To gain a deeper understanding of the lady and artist that can be attributed with pioneering 3D printing in art, I would urge you to read her personal statement on her website. In these words I find a woman that understands who she is and what she wants to do — to share her work and her inspiration and earn money from it, without money ever being a driver for her creativity, and to leave a legacy that will resonate through future generations. I think she is inspirational in this regard and her legacy will endure.
In the last two decades a host of notable artists have emerged and made headlines with their 3D printed works of art. Notable among them are Joshua Harker, Nick Ervinck, Michael Winstone, Shane Hope, Masters & Munn, and Pussykrew. This is in no way an exhaustive list but offered as a sample of some of the inspiring artists that are working directly and consistently with 3D printing technologies.
Beyond the intent of personal expression from contemporary artists working with 3D printing processes, the technology is also finding purpose in other areas of the art world, particularly in combination with 3D scanning technologies, for the preservation, restoration and even reincarnation of historical works of art.
In terms of preservation 3D printing is not actually the dominant technology as it is 3D scanning that permits the creation of exhaustive digital archives of existing historical art and artefacts across the globe. Natural disasters and man-made wars have, over time, desecrated and destroyed myriad works of art. Creating digital archives ensures that should the worst happen, the works will still exist in digital form and can be reproduced physically, with 3D printing and/or other techniques, ensuring future generations still have access to their cultural heritage. Increasing numbers of museums are buying into this movement, including the Egyptian Museum in Turin.
Similar combination techniques of 3D scanning and 3D printing are permitting restoration across the globe in war torn Iraq, Afghanistan and Syria. Headlines of the destruction caused by ISIS have been well documented in the last few years, as has the ability to digitally recreate the pieces destroyed using photogrammetry and 3D printing, as exemplified by the viral images of the destruction at the museum in Mosul.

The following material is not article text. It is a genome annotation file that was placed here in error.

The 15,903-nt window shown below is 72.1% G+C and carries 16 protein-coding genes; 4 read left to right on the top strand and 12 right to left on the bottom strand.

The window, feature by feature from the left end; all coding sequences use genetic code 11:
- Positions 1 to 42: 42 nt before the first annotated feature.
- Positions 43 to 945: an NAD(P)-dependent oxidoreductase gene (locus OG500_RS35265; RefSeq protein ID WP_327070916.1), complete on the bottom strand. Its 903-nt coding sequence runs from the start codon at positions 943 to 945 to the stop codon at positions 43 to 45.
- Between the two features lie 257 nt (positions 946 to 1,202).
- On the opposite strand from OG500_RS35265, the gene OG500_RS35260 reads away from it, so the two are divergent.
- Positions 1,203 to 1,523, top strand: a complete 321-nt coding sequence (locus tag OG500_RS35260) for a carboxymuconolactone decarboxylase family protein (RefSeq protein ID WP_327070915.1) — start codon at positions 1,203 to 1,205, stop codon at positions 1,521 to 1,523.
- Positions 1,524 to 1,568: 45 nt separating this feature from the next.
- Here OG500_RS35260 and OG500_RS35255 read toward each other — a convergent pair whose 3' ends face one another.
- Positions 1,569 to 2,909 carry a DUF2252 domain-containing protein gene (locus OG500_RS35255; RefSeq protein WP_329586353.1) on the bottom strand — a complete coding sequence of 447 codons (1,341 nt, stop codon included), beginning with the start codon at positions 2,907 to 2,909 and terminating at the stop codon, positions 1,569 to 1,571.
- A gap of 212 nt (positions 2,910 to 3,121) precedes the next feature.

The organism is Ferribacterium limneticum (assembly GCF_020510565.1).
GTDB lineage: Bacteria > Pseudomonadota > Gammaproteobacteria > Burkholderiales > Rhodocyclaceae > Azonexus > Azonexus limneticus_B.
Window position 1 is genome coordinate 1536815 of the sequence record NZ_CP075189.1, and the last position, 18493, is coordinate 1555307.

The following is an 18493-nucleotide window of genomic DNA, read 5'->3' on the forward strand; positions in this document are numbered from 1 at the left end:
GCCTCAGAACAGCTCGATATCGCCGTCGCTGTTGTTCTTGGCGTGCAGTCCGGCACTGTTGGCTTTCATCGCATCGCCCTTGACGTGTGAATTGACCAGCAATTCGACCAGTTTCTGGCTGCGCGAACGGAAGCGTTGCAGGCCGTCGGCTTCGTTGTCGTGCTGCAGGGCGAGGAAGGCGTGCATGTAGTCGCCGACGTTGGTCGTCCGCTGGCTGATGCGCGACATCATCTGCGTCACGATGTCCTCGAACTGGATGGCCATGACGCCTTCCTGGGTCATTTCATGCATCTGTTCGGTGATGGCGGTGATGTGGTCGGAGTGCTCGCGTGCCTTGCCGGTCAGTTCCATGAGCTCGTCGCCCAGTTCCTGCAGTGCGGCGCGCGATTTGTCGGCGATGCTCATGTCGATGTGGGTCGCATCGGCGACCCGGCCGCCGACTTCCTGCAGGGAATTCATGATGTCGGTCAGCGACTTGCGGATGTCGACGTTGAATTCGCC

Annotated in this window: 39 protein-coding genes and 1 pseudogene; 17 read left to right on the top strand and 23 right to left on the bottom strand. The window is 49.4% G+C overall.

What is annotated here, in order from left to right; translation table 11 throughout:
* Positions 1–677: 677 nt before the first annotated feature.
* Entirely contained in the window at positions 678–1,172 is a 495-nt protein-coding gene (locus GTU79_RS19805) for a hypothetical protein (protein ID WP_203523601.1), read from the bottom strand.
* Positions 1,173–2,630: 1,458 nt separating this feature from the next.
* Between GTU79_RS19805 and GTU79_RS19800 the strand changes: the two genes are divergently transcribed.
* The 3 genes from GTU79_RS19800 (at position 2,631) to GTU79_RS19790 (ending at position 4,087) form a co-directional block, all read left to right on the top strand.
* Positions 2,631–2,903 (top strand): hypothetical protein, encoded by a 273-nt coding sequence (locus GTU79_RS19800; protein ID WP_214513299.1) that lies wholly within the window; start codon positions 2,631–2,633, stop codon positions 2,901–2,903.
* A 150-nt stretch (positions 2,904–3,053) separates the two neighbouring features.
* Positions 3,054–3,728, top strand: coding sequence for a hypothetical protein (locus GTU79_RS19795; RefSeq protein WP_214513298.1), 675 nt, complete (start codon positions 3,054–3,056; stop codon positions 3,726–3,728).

And that brings us to reincarnation (or replica) art works. 3D printing allows for (relatively) easy replication of works of art — by way of 3D scanning and 3D printing. One of the most recent examples came from Stratasys who has collaborated directly with Atlanta’s Millennium Gate Museum and the 3DCenter at Kennesaw State University to “resurrect one of the rarest pieces of art in Ancient Greece.” The project has resulted in the cross-discipline team unveiling a near-exact 3D printed replica of the Statue of Zeus at Olympia, which is deemed to be one of the seven ancient wonders of the world.
However, while this project, endorsed by the museum, is an unmitigated success that puts this historical art work into the public domain, replication can also raise less positive issues, as exemplified last year by the experience of Jerry Fisher. Fisher used 3D scanning techniques to capture and publish 3D data for two bronze casts of famous works by Michelangelo housed at Augustana College in South Dakota, US. The two statues are themselves replicas of the originals, but the college claimed they are private property and therefore any reproduction of them infringes copyright.
This is an extreme case, not to mention a tad ridiculous IMHO, but it does raise the issue of where and how historic works of art — and replicas thereof — fit in the public domain and who they belong to. Yet another philosophical debate with many layers (pun intended!)